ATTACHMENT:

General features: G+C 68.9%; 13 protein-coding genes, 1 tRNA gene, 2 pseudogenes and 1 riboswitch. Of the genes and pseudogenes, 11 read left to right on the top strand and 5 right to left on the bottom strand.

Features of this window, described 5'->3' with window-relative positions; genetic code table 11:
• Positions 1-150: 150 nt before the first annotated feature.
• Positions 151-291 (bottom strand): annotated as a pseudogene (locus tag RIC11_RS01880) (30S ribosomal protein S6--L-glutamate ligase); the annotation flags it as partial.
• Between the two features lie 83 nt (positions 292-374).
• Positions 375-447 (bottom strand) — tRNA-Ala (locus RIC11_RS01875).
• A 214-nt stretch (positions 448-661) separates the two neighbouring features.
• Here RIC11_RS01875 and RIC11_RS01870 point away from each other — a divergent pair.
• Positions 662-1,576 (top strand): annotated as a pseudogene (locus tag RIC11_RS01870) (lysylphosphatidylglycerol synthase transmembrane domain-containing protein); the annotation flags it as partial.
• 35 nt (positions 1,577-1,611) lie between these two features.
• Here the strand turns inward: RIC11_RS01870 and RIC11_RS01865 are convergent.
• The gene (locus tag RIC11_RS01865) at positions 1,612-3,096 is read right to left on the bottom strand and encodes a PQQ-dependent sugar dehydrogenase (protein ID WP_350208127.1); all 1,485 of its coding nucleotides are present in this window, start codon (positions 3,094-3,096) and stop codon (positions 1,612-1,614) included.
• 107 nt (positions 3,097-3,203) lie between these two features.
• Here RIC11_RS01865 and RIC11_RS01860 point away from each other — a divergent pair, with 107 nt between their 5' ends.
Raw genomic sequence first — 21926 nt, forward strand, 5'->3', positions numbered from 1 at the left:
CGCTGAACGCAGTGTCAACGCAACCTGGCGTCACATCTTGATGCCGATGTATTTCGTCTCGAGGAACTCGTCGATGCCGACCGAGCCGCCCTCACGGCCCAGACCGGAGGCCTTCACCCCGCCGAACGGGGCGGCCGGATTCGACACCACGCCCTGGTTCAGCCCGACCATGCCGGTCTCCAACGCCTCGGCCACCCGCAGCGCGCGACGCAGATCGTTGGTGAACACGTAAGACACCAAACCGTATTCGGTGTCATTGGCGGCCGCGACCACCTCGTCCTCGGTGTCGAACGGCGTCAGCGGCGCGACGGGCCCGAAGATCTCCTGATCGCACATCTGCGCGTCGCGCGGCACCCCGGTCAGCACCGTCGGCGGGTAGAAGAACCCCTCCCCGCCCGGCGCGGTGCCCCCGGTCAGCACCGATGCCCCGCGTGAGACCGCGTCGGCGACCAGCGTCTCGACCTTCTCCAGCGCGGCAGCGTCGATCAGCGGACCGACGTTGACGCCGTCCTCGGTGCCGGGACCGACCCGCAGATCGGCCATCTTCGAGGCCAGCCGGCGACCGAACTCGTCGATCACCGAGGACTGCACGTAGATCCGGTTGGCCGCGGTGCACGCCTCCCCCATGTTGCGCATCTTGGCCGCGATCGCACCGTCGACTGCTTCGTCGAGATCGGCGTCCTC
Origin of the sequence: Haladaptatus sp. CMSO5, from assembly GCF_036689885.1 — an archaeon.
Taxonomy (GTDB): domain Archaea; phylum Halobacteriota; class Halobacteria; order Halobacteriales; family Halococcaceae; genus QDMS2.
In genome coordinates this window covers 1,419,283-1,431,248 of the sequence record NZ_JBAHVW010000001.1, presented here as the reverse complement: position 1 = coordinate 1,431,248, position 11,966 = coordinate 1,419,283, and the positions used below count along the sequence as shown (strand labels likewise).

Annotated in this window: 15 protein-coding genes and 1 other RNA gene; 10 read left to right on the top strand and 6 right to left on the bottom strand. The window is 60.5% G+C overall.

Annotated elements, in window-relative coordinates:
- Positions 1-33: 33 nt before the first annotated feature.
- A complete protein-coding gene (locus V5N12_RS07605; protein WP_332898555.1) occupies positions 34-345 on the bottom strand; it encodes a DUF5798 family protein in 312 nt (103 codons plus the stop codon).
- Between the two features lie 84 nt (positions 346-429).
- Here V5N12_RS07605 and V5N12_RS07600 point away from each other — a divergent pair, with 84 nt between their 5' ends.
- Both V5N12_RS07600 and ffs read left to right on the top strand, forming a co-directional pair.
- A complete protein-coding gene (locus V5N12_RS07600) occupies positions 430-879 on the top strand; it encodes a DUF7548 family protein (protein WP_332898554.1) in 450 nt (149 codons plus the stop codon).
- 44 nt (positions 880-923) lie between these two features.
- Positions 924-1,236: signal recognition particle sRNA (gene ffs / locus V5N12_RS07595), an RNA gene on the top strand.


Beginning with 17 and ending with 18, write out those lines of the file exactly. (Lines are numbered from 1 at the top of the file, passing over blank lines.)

Origin of the sequence: Haladaptatus sp. CMSO5, from assembly GCF_036689885.1 — an archaeon.
Taxonomy (GTDB): domain Archaea; phylum Halobacteriota; class Halobacteria; order Halobacteriales; family Halococcaceae; genus QDMS2.